The second element of flexibility in the EU Blocking Statute is that EU operators will not be forced to continue business with Iran. Rather, the Guidance notes that EU operators are still free to conduct their business as they see fit – including “whether to engage or not in an economic sector on the basis of their assessment of the economic situation.”[42]  As such, we expect to see an increasing number of European firms to cease engaging in Iran, following in the wake of dozens of major European companies and financial institutions who have already announced their departure (and an even larger number who chose never to enter even under the JCPOA).

This is a key flexibility as there are many reasons—apart from sanctions—that could cause a company in the prudent exercise of its fiduciary duties to decide to suspend Iranian operations and remain compliant with the EU Blocking Statute.  Indeed there is significant momentum behind European companies leaving Iran or otherwise indicating their plans to limit engagement.  Notably, this activity has included not just major private European companies leaving or announcing their intention to do so, but also actions by publicly-owned firms and even regulators.  For instance, the President of the European Investment Bank (an institution owned by the EU’s Member States) has publicly stated that the institution’s global operations would be put at risk if it continued its Iranian activities in light of U.S. sanctions.[43]  Though the EIB’s President has not indicated what this means for the EIB’s future Iran-related business it suggests a potential way out of engaging in Iran consistent with the EU regulations.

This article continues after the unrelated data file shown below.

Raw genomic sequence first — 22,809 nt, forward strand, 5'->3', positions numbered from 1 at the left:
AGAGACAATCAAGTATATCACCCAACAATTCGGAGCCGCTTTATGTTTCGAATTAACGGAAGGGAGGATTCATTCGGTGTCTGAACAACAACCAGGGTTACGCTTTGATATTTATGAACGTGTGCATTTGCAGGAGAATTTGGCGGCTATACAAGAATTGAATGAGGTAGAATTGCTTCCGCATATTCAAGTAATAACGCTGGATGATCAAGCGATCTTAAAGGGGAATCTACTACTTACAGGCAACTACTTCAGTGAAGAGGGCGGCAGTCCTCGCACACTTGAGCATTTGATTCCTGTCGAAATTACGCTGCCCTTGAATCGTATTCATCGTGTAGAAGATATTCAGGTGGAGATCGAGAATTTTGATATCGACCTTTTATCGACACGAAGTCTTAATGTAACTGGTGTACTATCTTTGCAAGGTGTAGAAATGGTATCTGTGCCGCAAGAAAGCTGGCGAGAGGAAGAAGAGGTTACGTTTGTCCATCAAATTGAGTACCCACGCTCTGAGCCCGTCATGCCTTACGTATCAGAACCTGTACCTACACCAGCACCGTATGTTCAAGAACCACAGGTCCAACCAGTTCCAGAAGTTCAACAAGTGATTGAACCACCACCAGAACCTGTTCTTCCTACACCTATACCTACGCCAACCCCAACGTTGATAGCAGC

Similarly – though not formally related to the new EU measures – the German Bundesbank recently quietly decided to revise its terms and conditions on cash withdrawals applicable to German financial institutions to include a provision that allowed the Bundesbank to reject a request from Tehran to withdraw EUR 300 million in cash from the German-regulated Europäisch-Iranische Handelsbank, an Iranian-owned bank based in Hamburg, Germany. The Bundesbank’s terms and conditions now inter alia state that such transactions could be refused in cases in which the transaction would threaten the Bundesbank’s relationships with other central banks or financial institutions in third countries. [44]  The principal “third country” in question is likely the United States.